Heir to a blood condition that can help heal the sick and even raise the dead, Sithon finds himself trapped in a web of lies and manipulation at the hands of his stepfather, a tyrant who desires an undead army.

It is exotic, but also confusing. The synopsis above is pieced together from several apparently-clear but contradictory statements (and I might have gotten some of it wrong). The distinction between Nova and Rakaria is not clarified until page 125, and it still leaves questions. “In the aftermath of the failed colony at Nova, seeking a glorious new life for their faithful elite, the clan leaders led the settlers to the barren planet Rakaria, carving out an empire …” How did they get from Nova to Rakaria? By spaceship? Teleportation? Space travel is otherwise unmentioned.1

Toraus’ fearmongering to the Novans about the pursuing Metriskan armies presumably happens before the exodus to Rakaria, but this is a guess. And what happens to the Metriskans? They quickly disappear. If the Metriskan armies are prepared to follow the exiles to Rakaria, again how? By spaceship? If they do not follow, what new menace does Toraus use in his campaign to create fear among the Novans?

Hirst’s writing ranges from pedestrian to clunky, especially in her dialogue (p. 29):

‘Now, sit,’ said Dacc. Vaedra did so, scowling. The tip of Dacc’s spear followed her throat as she went. The taller Geedar, now free of his burden, approached Sithon.
‘I will hurt her. Unless… you tell me some basic information about how you scum have managed to survive out here for so long. The Royal Rakarian Empire wanted you to suffer and die in the Northlands, with the lack of vitamin M in the soil. Indeed, all scientific fact would dictate that your upper vilobes should have worn out long before now. Where have you been getting your food?’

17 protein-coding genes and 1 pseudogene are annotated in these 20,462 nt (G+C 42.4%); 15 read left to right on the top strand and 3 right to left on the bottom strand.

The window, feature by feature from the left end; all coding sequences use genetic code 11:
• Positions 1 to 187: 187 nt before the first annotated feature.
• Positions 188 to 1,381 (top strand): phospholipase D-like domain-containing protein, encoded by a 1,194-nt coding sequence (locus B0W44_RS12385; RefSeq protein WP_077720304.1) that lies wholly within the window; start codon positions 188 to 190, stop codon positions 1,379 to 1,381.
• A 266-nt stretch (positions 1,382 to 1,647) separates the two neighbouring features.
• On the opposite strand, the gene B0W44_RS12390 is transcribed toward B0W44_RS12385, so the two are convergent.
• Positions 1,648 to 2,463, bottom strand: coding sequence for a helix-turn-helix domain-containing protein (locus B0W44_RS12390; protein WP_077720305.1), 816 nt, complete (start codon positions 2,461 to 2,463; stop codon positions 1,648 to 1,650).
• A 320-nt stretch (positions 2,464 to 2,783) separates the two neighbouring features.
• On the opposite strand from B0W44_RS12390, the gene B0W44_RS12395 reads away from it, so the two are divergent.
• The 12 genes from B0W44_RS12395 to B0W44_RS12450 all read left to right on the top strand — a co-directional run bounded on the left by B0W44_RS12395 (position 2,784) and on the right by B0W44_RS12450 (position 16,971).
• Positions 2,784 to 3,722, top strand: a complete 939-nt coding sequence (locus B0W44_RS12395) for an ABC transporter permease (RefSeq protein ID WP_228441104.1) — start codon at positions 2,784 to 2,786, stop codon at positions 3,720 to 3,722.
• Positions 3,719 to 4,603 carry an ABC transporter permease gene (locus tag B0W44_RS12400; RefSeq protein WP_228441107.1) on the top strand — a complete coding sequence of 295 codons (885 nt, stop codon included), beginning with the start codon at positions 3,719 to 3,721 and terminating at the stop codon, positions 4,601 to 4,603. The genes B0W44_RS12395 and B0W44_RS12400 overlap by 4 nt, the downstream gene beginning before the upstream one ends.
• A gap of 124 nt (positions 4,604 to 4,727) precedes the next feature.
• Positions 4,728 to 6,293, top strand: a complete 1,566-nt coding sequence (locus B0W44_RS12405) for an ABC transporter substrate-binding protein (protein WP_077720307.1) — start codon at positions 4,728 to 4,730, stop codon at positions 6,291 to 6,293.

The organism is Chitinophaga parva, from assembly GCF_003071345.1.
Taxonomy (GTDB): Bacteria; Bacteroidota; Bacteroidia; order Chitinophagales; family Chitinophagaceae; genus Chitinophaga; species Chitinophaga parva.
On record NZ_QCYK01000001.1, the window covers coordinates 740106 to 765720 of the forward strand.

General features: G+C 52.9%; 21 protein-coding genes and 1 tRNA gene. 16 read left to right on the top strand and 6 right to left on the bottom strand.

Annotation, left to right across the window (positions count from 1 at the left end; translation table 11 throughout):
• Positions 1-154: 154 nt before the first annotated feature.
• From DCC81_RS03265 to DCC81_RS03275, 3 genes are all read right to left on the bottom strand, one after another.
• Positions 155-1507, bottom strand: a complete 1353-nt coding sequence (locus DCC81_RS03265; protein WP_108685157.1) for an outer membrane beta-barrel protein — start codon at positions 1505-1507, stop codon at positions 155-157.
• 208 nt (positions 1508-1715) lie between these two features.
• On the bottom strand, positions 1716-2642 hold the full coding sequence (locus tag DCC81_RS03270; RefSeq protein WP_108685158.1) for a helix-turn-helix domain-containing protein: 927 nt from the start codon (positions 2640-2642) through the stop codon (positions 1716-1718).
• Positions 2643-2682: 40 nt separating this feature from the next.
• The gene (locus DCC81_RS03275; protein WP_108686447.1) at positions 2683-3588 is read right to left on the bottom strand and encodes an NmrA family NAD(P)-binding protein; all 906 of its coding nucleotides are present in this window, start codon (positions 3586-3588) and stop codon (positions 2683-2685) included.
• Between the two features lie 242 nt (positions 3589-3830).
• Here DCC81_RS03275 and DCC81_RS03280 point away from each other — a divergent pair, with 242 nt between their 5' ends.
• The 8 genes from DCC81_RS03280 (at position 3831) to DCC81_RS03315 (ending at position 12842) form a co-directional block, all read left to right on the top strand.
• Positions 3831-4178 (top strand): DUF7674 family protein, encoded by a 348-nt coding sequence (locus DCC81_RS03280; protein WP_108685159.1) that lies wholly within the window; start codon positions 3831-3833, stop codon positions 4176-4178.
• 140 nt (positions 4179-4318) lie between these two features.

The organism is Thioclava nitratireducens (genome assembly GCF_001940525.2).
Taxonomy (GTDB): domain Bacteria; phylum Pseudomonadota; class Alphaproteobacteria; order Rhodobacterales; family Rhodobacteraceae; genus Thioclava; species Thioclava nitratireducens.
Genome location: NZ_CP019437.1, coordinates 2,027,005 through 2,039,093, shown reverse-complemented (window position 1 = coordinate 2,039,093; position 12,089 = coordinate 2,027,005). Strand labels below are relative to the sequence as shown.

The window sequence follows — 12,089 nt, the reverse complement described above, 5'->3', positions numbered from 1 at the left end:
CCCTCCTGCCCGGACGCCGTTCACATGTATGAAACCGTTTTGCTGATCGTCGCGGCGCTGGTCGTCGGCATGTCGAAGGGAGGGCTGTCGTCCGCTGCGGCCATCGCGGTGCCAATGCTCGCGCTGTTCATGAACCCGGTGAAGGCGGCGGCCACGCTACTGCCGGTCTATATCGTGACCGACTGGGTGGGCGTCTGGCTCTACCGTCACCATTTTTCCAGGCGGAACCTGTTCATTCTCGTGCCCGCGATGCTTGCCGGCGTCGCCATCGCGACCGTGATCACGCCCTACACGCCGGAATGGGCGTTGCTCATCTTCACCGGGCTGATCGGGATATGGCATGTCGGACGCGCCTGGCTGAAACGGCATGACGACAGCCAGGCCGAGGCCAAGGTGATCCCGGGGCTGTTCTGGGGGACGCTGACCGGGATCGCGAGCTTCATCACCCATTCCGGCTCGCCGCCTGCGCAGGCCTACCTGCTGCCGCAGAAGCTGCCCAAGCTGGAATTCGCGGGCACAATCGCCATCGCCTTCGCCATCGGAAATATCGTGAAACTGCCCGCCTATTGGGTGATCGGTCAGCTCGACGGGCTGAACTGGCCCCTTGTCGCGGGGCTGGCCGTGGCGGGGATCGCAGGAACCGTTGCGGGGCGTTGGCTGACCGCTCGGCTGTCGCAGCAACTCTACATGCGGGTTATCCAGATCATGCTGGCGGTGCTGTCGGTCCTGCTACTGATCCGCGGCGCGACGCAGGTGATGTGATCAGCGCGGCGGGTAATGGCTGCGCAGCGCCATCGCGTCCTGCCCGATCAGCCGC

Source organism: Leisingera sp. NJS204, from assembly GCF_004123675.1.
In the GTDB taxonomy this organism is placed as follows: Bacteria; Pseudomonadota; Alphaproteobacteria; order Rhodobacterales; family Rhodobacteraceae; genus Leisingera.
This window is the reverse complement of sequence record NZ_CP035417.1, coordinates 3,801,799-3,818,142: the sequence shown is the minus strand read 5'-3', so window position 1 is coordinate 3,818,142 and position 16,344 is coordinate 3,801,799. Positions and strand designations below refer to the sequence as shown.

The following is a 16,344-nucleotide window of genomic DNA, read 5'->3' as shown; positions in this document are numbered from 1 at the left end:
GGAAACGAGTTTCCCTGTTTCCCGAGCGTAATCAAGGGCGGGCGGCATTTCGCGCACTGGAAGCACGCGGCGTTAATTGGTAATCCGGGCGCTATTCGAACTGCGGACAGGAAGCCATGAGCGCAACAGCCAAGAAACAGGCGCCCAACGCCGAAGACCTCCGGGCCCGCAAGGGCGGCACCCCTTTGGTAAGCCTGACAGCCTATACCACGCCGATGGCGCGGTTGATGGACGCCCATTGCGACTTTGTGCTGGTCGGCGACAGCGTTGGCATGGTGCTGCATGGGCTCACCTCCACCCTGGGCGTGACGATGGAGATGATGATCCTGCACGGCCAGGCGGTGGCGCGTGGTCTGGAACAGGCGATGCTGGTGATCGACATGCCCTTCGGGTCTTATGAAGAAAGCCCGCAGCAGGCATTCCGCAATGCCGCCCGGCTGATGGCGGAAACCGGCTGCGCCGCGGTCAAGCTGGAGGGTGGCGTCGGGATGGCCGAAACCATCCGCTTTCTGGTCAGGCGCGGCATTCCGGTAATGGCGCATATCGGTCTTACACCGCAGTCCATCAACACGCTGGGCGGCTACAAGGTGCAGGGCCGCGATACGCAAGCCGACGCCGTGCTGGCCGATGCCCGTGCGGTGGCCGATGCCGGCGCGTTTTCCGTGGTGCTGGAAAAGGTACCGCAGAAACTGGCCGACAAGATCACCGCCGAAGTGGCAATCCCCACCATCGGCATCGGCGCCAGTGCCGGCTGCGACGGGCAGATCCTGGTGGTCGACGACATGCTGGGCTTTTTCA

If readers do not mind inconsistencies such as these, then Flood Waters Rising is a fast-paced but predictable sci-fi melodrama about the sinister “Smart Blood” plan to conquer the whole planet; of how young Sithon Flood reacts when he learns that he is important for the plan’s implementation; how he meets the rebel underground that opposes it; and how he comes at last to choose which to support.

1 Many “ships” fly through the air, notably the villain’s “Death’s End” filled with superscientific torture devices, but none have apparent deep-space capabilities.

Comments

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Earl M. at FNN also penned a review of this work, praising the characters but criticizing the technology.

Your rating: None

I'm not going to address the full review because I haven't seen the book myself, but based on that first lengthy description blurb, I kind of get the impression that it tries to hard to be furry.

It shouldn't need to be described explicitly that the character has a damp nose; that's the sort of thing that can be mentioned in passing, or otherwise be worked in *when the contrast is relevant*.

There is, in short, such a thing as describing something too well. It's one of those delicate balances of world-building, and a number of furry works I've seen are too heavy-handed. That detailed description in the first quotation feels like that at first glance, and depending on just how little the reader is allowed to forget that these are dog people, it could get a bit jarring.

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About the author

Fred (Fred Patten)read storiescontact (login required)

a retired former librarian from North Hollywood, California, interested in general anthropomorphics